Notwithstanding the potential benefits of patients accessing their own health data electronically, PHR usage is often low, and as a result, many patients do not have electronic access to their health data [8-10]. Therefore, individual access to health records remains largely through paper and other physical media [11], even though physical records can be challenging to access. For example, in the United States, under HIPAA, hospitals can charge a fee for release of medical records which is often higher than recommended [12,13]. Regulatory noncompliance, procedural hurdles, and convenience issues with managing paper and physical media are additional barriers to patients accessing their health data [12,13].

    Because of these concerns, the United States Centers for Medicare and Medicaid Services (CMS) Promoting Interoperability program (formerly Meaningful Use) has required various forms of electronic access to health data for patients for many years, with the most recent requirement that certified EHRs include functionality for patients to connect third-party applications via application programming interface (API) technology (a mechanism for applications to communicate directly with EHRs) [14]. Additionally, the 21st Century Cures Act (21CCA) requires that certified EHRs have published APIs available for patients [15] and the United States Department of Health and Human Services recently proposed a new rule that would implement these data sharing provisions from 21CCA and expand the number of required data elements to be shared [16].

    With these regulations in mind, in 2018 Apple announced a new “Health Records on iPhone” feature that would enable patients to directly connect their iPhone through APIs to EHRs using a direct connection and would allow them to download, aggregate, and view their records (medications, allergies, results, etc). Patients could additionally choose to allow third-party apps to access these data [17]. The number of participating healthcare organizations has expanded substantially since the original release [18], and Apple recently expanded availability of this functionality to any US healthcare system with a compatible EHR [19]. Though this technology is limited to iPhone devices only, there are an estimated 193 million iPhone units in the United States [20], which presents a major opportunity for improving patient access to health data.

    Despite the growing availability of third-party applications that connect to EHRs via APIs, little is known about the patients who have begun using them. Therefore, we examined the characteristics of patients at our institution who connected their personal Apple devices to our EHR through “Health Records on iPhone”, as compared to patients at our institution who used our patient portal but did not connect a personal device to our EHR.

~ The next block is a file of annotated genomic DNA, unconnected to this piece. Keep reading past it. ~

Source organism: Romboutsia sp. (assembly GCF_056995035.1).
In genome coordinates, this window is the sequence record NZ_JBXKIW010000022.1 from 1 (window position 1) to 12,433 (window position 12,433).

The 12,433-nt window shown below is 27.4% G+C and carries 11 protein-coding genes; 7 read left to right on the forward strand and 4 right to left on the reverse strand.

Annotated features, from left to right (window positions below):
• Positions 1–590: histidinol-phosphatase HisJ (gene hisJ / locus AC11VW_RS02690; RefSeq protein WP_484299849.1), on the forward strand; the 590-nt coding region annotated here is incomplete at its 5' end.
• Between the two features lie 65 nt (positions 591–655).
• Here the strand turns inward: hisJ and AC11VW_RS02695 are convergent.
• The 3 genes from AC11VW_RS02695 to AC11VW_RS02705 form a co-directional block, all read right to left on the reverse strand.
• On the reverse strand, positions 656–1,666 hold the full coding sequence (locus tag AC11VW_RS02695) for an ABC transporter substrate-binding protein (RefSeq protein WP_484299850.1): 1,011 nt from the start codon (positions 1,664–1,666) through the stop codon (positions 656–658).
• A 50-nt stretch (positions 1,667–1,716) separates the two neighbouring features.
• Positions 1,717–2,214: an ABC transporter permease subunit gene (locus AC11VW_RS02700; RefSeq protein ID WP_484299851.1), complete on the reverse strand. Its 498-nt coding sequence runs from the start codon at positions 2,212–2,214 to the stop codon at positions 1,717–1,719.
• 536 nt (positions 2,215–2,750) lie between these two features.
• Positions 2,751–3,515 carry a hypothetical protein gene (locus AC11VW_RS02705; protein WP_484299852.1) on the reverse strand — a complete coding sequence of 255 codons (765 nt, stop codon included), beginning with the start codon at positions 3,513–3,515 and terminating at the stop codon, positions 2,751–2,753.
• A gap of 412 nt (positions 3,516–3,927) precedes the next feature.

Methods

    We identified adult patients at our institution who had authorized an iPhone device to download their health data via APIs with “Health Records on iPhone,” from the Partners HealthCare EHR, from February 18, 2018 (the date this feature was enabled at our health system) until February 17, 2019. For the purposes of this study, using the API was defined as authorizing the iPhone product “Health Records on iPhone” to download health data at least once during the study period. Authorizations were retrieved from an internal audit log database. Our healthcare system (Partners HealthCare) uses the Epic EHR software (Epic Systems Corporation, Verona, Wisconsin). During the study period, our portal was a custom-developed product that utilized native Epic MyChart functionality for many components, including the API functionality. Our control group consisted of adult patients who used our portal at least once during this period but did not authorize an iPhone device to download their data via APIs. The control group was not limited to patients with iPhone devices. Due to data use agreements, we were unable to report the total number of “Health Records on iPhone” users, so we instead took a random sample of the total from each population.

    We calculated descriptive statistics and performed a multivariable logistic regression to compute odds ratios (ORs) with 95% CI for the odds that a patient would be in our case group (“Health Records on iPhone” users). Covariates included gender, age (split into ranges of 18-40, 41-50, 51-60, 61-70, and >80), race and ethnicity (using United States Census Bureau groupings), primary language, and the United States census median household income quartile of their primary ZIP code, which we obtained from the United States Census Bureau [21]. Patient characteristics data were obtained from an internal clinical reporting system. Data analysis was conducted using R statistical software version 3.5.1 (R Project for Statistical Computing, Vienna, Austria). The Partners HealthCare institutional review board approved this study.